ROBINS AIR FORCE BASE, Ga. -- Sept. 11, 2001, holds special meaning for Air Force reservists. Some of them were working in New York City, others were at the Pentagon and one was onboard United Flight 93.
Air Force Reserve Maj. Leroy Homer was first officer on United Flight 93. He was one of 2,973 people who perished when terrorists attacked America on that date.
The memory of the 9/11 victims is kept alive by the Americans who responded to the events of that day and by the Americans who continue to serve because of those attacks.
World Trade Center
Air Force reservists were among the first responders and ordinary citizens who took action before the attacks on the World Trade Center had ended.
Tech. Sgt. Tyree Bacon heard a commotion outside his office at the New York State Supreme Courthouse in lower Manhattan. Perceiving a "big, gaping hole of fire in one of the World Trade Center towers," Bacon took action. He and his coworkers commandeered a state jury bus and made their way 10 blocks to Ground Zero.
Describing the scene as "just utter chaos," Bacon and his co-workers looked for an emergency medical station, but there was none. They grabbed medical bags from the bus, attended to the injured and began evacuating as many people as they could.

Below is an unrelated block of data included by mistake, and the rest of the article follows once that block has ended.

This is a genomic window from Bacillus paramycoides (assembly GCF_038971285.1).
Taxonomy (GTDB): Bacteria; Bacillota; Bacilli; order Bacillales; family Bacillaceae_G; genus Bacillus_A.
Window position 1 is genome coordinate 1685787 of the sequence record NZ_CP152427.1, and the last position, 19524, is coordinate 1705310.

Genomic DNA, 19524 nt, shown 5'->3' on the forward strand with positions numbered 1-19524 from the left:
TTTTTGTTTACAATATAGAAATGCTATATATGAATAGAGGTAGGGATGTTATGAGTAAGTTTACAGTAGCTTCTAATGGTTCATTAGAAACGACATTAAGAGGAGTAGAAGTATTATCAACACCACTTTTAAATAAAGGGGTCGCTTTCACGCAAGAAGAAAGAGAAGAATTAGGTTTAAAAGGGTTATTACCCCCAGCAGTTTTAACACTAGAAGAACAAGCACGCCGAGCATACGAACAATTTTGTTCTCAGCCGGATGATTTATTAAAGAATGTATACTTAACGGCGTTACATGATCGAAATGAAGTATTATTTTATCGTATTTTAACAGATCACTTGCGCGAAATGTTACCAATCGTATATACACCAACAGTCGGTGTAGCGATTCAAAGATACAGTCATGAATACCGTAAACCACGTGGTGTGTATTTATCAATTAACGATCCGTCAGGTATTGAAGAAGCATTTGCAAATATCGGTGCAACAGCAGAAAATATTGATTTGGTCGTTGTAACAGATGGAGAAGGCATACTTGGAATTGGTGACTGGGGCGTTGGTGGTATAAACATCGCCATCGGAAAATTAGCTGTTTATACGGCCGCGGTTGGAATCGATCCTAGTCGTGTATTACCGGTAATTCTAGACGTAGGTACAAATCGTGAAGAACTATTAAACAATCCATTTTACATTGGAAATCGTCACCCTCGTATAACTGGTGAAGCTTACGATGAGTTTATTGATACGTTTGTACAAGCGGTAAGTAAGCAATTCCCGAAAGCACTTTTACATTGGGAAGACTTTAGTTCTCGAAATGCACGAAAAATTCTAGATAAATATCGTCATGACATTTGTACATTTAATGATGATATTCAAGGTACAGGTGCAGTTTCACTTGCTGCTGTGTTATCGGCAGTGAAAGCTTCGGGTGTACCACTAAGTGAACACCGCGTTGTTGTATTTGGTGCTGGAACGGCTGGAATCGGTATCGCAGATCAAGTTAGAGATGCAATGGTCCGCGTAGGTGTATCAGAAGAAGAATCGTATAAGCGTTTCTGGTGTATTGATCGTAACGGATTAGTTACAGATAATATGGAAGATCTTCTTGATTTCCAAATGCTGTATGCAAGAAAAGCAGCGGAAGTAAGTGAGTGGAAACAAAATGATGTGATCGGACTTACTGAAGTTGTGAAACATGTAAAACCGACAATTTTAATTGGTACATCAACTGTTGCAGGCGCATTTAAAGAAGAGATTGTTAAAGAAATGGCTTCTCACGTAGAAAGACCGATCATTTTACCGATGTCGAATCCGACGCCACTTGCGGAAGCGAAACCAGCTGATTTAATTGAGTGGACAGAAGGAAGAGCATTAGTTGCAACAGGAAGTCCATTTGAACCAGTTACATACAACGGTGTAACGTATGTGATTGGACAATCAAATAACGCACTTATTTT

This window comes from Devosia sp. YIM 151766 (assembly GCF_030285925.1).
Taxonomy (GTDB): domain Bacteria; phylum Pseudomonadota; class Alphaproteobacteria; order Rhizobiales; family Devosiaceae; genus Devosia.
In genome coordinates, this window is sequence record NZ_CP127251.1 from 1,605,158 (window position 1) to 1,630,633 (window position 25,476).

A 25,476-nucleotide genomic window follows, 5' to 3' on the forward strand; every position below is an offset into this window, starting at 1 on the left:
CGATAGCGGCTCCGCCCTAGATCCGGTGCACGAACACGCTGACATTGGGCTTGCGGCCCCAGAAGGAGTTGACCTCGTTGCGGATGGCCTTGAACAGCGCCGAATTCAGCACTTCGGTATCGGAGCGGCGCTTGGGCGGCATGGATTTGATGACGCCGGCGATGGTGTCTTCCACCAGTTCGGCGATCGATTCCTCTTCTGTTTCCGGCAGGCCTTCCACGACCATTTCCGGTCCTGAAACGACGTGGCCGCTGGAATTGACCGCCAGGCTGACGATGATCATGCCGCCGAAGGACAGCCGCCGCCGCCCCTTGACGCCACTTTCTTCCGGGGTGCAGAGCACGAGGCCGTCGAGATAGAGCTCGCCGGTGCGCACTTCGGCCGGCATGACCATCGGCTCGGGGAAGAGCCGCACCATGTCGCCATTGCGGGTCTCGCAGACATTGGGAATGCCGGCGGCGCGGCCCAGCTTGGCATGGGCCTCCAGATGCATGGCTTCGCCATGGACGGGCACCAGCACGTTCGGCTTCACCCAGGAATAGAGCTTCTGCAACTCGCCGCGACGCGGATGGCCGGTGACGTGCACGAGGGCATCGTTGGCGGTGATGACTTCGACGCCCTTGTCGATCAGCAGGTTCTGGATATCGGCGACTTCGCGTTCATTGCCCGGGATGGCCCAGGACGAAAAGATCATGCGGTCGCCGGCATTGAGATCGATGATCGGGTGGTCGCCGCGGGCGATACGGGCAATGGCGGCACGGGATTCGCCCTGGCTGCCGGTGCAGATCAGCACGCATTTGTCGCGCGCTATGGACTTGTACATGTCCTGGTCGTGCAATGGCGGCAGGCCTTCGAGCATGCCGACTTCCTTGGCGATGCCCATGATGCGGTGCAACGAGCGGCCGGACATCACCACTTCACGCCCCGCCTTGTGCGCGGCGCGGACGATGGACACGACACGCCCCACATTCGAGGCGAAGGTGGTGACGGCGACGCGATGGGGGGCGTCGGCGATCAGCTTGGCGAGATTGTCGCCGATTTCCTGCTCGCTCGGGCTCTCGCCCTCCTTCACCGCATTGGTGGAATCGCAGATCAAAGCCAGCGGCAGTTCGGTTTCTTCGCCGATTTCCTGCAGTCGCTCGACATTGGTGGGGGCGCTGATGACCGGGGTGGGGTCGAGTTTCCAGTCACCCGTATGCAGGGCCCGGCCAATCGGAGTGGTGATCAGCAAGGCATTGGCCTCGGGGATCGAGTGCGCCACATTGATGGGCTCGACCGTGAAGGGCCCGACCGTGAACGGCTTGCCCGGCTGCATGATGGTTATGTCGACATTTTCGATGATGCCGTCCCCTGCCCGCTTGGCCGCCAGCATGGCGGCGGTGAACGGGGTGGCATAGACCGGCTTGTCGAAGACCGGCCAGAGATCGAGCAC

Dan McNally, a bomb squad detective in the New York City Police Department and an Air Force reservist, rushed to the scene from his Manhattan home. He teamed up with his partner, Claude Richards, and six others. Battling through the cloud of ash, the team entered the wreckage surrounding World Trade Center Tower Two.
They directed survivors out of the plaza as they made a path to nearby World Trade Center Tower Six, hoping to find those trapped inside. Once they began clearing hallways, they knew they were playing against the odds. Three of McNally's eight-person team would perish.
Albert Lefave was downtown that day attending a two-day meeting for his civilian pharmaceutical company. Lefave, an Air Force Reserve medical technician with the 439th Airlift Wing at Westover Air Reserve Base, Mass., watched in horror as the events unfolded in front of him.
"With all that was going on, you can't be that close and not go to help," he would later say.
Two other New York City police officers - traditional reservist Master Sgt. Doris Rosado and Staff Sgt. Robert Taverna - arrived at the World Trade Center to save as many lives as possible before the towers collapsed. They continued to provide security after the twin towers fell..
At 9:43 a.m. (EST), Master Sgt. Noel Sepulveda, an Air Force Reserve medical inspector with the Air Force Inspection Agency, walked across the Pentagon parking lot.